New divorce stats show laws on cohabitation & fault-based divorce need to change, say family lawyers
Today’s official statistics on the number of divorces in England and Wales show there were 106,959 divorces among opposite-sex couples in 2016 – up 5.8% from 2015.
Commenting on the rise, Nigel Shepherd, Chair of the family justice campaign group Resolution, said:
“Although the numbers of divorces, and the divorce rate, are up on 2015, both are still far lower than their recent peak of 2003. As the ONS recognises, this is almost certainly due, in part, to the rise in the number of cohabiting couples - the fastest growing family type in the UK.
“Yet despite this, there is still little or no legal protection for cohabitants should they separate. What’s more, many are living together while still believing there is such a thing as common-law marriage in this country and that as a result they have rights – there isn’t and they don't. Action needs to be taken to change this.
“It’s also important to recognise that behind these statistics, there are tens of thousands of couples who are currently discouraged by the current system from taking a non-confrontational approach to divorce. For many separating couples, the need to apportion blame on the divorce petition can introduce unnecessary conflict, which adds to the stress and heartache for the couple themselves and, crucially, any children they may have.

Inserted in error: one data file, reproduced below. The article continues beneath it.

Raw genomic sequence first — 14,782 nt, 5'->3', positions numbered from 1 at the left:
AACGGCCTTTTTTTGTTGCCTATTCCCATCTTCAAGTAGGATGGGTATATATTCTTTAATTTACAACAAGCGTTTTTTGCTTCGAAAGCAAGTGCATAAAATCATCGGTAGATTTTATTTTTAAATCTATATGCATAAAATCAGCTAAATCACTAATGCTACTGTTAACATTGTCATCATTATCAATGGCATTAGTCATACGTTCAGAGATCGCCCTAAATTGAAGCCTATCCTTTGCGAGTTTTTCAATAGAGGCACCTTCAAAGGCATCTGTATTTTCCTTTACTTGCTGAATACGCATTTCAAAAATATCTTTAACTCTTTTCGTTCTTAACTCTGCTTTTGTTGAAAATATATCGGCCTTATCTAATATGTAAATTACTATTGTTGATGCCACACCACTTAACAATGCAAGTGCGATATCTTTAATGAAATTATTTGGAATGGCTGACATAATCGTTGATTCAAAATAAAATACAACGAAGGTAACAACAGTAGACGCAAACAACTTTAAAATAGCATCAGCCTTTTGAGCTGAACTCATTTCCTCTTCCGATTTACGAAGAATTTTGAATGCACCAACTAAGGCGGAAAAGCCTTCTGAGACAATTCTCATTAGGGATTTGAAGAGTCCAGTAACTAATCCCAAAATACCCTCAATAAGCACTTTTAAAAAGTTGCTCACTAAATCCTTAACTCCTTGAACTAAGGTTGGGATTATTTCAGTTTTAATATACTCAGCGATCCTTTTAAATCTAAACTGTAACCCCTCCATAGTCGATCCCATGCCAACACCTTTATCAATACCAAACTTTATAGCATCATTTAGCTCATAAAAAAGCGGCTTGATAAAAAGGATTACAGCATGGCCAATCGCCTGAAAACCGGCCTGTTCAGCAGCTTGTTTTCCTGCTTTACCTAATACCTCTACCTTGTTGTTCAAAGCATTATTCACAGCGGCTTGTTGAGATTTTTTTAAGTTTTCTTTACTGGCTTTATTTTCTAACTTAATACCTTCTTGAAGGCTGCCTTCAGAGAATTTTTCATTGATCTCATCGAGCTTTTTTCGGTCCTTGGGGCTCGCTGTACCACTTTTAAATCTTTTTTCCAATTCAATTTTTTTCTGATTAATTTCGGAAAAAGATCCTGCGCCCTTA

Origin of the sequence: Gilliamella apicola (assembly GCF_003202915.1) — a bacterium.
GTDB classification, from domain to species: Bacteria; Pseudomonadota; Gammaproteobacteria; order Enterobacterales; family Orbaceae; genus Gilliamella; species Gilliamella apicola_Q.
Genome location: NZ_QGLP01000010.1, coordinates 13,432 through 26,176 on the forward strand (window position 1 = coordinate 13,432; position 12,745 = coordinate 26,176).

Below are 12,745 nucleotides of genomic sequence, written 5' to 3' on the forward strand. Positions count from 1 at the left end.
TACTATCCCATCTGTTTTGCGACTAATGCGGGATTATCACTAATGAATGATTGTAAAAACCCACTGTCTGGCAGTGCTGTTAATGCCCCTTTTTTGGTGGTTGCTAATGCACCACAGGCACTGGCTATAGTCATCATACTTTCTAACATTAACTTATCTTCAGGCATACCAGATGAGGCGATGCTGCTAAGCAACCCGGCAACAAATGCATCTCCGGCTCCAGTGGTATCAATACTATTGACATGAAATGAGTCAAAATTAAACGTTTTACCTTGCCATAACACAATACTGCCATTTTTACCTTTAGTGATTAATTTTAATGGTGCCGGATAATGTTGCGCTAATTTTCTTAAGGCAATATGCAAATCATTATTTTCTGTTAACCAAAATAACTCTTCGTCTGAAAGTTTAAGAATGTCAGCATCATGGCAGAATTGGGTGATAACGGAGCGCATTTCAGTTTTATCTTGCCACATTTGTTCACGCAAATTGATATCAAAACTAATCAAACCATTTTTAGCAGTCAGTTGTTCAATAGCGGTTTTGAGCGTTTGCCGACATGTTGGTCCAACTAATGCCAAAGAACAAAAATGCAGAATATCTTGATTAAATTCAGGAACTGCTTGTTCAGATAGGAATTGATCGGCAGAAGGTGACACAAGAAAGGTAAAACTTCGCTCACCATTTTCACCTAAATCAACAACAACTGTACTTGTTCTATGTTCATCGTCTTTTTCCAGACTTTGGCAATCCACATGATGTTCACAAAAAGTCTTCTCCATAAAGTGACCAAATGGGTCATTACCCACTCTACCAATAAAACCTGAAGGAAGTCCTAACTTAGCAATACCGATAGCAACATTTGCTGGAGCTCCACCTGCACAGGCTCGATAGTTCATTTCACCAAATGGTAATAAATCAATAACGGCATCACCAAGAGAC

“For decades, 'unreasonable behaviour' has been the most common reason for divorce among opposite-sex couples, yet many are forced into playing this ‘blame game’ by our archaic divorce laws.
“That’s why we have repeatedly called on government to legislate for no-fault divorce, and will continue to do so. This call is echoed by senior legal figures, such as Baroness Hale, the President of the Supreme Court, and Sir Paul Coleridge, the Chair of the Marriage Foundation.
“In the face of such overwhelming support, and with the Supreme Court due next Spring to hear the appeal of Mrs Owens, whose divorce has been denied because of the current law, the government needs to listen and take action.
“It’s time to make no-fault the default.”